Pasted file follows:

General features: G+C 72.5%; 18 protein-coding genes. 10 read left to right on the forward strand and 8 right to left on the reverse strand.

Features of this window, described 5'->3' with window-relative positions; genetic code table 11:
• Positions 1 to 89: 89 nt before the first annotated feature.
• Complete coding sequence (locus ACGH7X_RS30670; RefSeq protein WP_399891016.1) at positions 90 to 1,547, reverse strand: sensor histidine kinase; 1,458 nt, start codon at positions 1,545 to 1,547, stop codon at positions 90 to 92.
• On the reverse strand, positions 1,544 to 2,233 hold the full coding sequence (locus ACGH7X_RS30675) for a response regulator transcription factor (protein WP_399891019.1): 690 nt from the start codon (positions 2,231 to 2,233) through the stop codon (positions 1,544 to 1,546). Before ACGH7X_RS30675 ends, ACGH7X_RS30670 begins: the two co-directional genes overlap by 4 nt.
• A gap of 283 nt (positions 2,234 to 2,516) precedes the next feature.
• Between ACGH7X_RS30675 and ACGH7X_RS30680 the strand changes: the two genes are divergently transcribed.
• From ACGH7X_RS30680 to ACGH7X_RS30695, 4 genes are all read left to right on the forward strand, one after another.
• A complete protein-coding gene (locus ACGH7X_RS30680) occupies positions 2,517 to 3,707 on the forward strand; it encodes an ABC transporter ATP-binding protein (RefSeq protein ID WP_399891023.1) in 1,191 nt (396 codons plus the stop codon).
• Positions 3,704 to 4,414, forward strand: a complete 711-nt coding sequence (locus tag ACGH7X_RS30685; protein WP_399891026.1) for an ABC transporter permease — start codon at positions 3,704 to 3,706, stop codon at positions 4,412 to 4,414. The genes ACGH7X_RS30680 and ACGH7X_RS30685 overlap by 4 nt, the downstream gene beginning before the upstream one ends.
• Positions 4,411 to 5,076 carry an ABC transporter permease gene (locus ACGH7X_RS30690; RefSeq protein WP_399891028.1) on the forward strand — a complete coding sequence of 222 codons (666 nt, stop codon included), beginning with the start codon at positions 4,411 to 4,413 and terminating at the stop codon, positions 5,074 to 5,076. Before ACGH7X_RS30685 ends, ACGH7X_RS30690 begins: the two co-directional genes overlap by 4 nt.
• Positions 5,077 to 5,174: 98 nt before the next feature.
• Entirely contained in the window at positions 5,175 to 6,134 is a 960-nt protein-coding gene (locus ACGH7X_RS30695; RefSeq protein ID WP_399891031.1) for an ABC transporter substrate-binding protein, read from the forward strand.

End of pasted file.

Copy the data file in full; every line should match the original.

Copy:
General features: G+C 72.5%; 18 protein-coding genes. 10 read left to right on the forward strand and 8 right to left on the reverse strand.

Features of this window, described 5'->3' with window-relative positions; genetic code table 11:
• Positions 1 to 89: 89 nt before the first annotated feature.
• Complete coding sequence (locus ACGH7X_RS30670; RefSeq protein WP_399891016.1) at positions 90 to 1,547, reverse strand: sensor histidine kinase; 1,458 nt, start codon at positions 1,545 to 1,547, stop codon at positions 90 to 92.
• On the reverse strand, positions 1,544 to 2,233 hold the full coding sequence (locus ACGH7X_RS30675) for a response regulator transcription factor (protein WP_399891019.1): 690 nt from the start codon (positions 2,231 to 2,233) through the stop codon (positions 1,544 to 1,546). Before ACGH7X_RS30675 ends, ACGH7X_RS30670 begins: the two co-directional genes overlap by 4 nt.
• A gap of 283 nt (positions 2,234 to 2,516) precedes the next feature.
• Between ACGH7X_RS30675 and ACGH7X_RS30680 the strand changes: the two genes are divergently transcribed.
• From ACGH7X_RS30680 to ACGH7X_RS30695, 4 genes are all read left to right on the forward strand, one after another.
• A complete protein-coding gene (locus ACGH7X_RS30680) occupies positions 2,517 to 3,707 on the forward strand; it encodes an ABC transporter ATP-binding protein (RefSeq protein ID WP_399891023.1) in 1,191 nt (396 codons plus the stop codon).
• Positions 3,704 to 4,414, forward strand: a complete 711-nt coding sequence (locus tag ACGH7X_RS30685; protein WP_399891026.1) for an ABC transporter permease — start codon at positions 3,704 to 3,706, stop codon at positions 4,412 to 4,414. The genes ACGH7X_RS30680 and ACGH7X_RS30685 overlap by 4 nt, the downstream gene beginning before the upstream one ends.
• Positions 4,411 to 5,076 carry an ABC transporter permease gene (locus ACGH7X_RS30690; RefSeq protein WP_399891028.1) on the forward strand — a complete coding sequence of 222 codons (666 nt, stop codon included), beginning with the start codon at positions 4,411 to 4,413 and terminating at the stop codon, positions 5,074 to 5,076. Before ACGH7X_RS30685 ends, ACGH7X_RS30690 begins: the two co-directional genes overlap by 4 nt.
• Positions 5,077 to 5,174: 98 nt before the next feature.
• Entirely contained in the window at positions 5,175 to 6,134 is a 960-nt protein-coding gene (locus ACGH7X_RS30695; RefSeq protein ID WP_399891031.1) for an ABC transporter substrate-binding protein, read from the forward strand.